The first thing to do is gather all the required ingredients:
1 gallon whole milk (pasteurized is okay, but not ultra-pasteurized)
The milk and water are pretty easy to come by, but I had to go to the home brew supply shop here in town to get the rennet and citric acid. The citric acid was really cheap, just a couple bucks, but the rennet was a bit more spendy, I think around $12. But, it lasts for a year in the fridge, and since you only use 1/4 tsp per gallon of milk, it's really not that bad.
Measure out 1 1/2 tsp citric acid mixed with 1/4 cup distilled water in a ceramic cup and 1/4 tsp liquid rennet mixed with 1/4 cup distilled water.
Put the whole gallon of milk into a large pot and gently heat to 55 degrees F. I only have a candy thermometer, which means it doesn't register temperatures that low, so this part is always a little bit of a guessing game! At 55 degrees add the citric acid mixtuer to the milk and mix.
Around 88 degrees, the milk should start to curdle. When it's curdled, add the rennet mixture and mix into the milk with an "up and down motion".
Keep heating until just over 100 degrees. Good sized curds should be forming by then and the whey shouldn't be "milky" any more. These pictures were from my first time making it, and I have since gotten better curds by letting it heat a little longer.
I used a strainer to strain the curds from the whey, catching the whey in another pot to be fed to the dog and chickens. Then, while the curds were still in the strainer, I kneaded them to remove excess liquid.
Then, into a microwaveable bowl the curds went to be heated for one minute. Then I kneaded (with a spoon, those curds are hot!) again to remove liquid. Then into the microwave for 30 seconds, then keaded, then microwaved for 30 seconds then kneaded again.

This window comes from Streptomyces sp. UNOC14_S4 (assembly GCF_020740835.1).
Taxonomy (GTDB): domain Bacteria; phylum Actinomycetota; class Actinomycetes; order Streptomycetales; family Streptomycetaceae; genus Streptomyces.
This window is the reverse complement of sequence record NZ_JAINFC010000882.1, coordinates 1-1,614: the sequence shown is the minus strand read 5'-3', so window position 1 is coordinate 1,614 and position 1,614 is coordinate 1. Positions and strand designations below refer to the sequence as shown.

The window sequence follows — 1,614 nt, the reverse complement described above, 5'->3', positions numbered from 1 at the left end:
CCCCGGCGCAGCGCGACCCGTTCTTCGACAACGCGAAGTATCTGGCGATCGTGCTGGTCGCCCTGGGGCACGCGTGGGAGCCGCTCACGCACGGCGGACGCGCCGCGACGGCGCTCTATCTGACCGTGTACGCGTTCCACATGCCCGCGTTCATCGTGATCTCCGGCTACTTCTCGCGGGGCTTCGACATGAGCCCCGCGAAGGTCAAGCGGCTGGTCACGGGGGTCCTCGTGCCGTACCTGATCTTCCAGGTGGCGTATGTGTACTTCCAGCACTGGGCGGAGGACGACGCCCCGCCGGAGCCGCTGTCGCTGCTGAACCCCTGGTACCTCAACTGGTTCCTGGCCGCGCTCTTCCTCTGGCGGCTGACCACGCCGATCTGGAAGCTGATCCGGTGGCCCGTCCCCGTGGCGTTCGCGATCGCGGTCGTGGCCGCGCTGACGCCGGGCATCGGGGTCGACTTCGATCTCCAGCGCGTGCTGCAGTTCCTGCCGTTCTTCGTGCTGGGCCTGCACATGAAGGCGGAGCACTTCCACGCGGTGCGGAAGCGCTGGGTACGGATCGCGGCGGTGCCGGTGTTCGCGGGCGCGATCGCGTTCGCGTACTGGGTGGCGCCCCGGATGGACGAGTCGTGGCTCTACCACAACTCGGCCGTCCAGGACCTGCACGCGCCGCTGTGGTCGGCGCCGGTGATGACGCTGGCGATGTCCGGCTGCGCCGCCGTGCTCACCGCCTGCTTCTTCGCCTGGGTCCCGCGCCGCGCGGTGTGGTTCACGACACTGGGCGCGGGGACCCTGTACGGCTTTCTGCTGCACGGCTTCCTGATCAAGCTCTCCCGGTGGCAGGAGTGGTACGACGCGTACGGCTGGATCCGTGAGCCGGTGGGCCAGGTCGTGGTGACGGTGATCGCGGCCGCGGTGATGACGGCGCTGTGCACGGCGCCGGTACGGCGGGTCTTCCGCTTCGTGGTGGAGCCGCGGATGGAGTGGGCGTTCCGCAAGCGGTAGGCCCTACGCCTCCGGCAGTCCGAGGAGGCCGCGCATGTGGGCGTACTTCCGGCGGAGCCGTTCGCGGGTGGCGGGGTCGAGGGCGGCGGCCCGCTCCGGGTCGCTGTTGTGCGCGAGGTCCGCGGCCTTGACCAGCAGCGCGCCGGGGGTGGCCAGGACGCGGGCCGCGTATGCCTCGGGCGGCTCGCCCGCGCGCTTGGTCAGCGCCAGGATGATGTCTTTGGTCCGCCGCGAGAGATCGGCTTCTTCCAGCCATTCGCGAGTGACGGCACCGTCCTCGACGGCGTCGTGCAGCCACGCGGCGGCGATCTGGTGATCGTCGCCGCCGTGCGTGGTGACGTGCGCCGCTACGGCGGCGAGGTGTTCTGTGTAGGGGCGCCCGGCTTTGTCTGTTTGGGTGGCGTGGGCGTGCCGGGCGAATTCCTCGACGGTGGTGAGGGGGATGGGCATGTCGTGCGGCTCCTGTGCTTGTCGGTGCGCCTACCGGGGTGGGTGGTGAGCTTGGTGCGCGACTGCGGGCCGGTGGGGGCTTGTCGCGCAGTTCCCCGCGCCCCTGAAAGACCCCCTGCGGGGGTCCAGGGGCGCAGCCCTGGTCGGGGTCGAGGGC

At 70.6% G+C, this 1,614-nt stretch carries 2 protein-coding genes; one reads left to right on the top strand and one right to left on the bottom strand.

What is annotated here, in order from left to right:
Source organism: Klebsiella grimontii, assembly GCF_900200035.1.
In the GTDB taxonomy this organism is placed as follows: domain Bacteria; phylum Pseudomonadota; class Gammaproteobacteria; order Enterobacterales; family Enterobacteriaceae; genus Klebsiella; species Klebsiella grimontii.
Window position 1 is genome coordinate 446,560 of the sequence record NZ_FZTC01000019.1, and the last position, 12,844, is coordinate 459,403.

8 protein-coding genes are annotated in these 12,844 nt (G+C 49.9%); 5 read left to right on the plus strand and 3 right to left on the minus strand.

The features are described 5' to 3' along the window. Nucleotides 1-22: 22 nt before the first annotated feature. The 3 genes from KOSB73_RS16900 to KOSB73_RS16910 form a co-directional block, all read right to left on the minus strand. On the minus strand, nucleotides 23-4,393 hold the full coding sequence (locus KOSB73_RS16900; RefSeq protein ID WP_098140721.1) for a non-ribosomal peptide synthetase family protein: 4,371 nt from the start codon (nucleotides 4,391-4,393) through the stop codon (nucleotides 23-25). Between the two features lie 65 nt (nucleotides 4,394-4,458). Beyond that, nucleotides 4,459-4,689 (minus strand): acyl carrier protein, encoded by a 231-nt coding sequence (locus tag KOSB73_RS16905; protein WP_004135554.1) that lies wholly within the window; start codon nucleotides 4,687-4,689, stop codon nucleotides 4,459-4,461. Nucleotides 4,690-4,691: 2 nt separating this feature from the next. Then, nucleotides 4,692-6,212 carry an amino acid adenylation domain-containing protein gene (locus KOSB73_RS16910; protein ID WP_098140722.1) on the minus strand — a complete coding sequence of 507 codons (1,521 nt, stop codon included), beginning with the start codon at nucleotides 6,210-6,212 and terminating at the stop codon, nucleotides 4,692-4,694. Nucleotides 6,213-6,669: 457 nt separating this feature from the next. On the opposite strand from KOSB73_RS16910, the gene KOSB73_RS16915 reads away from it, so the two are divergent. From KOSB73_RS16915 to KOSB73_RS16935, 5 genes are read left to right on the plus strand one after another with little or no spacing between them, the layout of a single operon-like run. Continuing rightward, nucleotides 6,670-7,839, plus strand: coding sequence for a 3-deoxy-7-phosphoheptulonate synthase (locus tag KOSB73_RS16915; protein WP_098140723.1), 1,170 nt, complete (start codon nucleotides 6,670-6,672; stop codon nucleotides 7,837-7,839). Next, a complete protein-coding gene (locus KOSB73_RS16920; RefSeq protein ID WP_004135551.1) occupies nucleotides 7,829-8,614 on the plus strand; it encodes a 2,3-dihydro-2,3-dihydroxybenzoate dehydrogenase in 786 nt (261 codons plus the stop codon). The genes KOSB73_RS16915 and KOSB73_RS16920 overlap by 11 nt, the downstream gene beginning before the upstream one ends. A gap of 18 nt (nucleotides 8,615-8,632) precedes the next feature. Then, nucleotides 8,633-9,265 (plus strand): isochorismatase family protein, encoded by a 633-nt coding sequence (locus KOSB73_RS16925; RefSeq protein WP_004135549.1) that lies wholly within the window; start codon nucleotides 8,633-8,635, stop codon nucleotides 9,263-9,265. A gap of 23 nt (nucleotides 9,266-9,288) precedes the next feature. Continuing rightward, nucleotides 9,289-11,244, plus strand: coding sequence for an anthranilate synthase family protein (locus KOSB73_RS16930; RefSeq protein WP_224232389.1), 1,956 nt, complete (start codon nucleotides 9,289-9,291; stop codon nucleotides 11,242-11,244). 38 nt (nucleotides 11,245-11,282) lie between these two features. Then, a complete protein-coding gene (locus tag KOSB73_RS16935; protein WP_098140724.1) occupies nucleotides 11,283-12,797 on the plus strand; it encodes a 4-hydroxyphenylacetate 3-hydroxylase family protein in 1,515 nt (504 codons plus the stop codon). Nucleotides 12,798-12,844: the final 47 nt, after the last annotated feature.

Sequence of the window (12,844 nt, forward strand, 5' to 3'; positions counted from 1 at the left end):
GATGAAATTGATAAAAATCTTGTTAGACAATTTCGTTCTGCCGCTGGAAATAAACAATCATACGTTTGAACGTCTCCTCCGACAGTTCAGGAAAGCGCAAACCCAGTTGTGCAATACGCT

This is also when you add "salt to taste" which I think is the most annoyingly vague direction in the world. Give me a starting point and then say "or to taste" because I have no idea how much salt these curds will take to taste like mozzarella! Anyway, I didn't put in enough salt the first time, but since then, I think I've found that about 2 tsp is a good "taste" for me.
Anyway, after all the microwaving and kneading, you stretch the ball'o'curds until it gets a smooth, shiney, elastic, mozzarella-y texture. Animal, Vegetable, Miracle describes it like pulling taffy, but since I've never pulled taffy, I can only guess what, exactly, that means.
Once it's to the proper texture, I made it into little mozzarella balls to be stored covered in whey in the fridge.
See how my whey was still a bit "milky"? I have since gotten it less so during the "heat to just over 100 degrees" stage. Theoretically, you should get about 1lb of cheese from 1 galon (10lbs) of milk. I weighed my efforts the first time I made it and came up a bit short, but I chalk that up to not getting the best curds, too. I haven't weighed since, but I think I'm probably getting closer to the 1lb of cheese mark. At least that's what I'll tell myself!
Anyway, we have used this cheese on pizza, baked pasta dishes and for caprese salad. It usually shreds nicely (I do bigger balls of mozzarella when we're planning on shredding it) and melts great. Only one time I made it and instead of melting when baked, it sort of just dried out and got crusty. I don't know why.
Well! That, so far, has been my foray into the culinary genius of dairy products. Next, I hope to try making yogurt. I'll be sure to update you all when that happens : )
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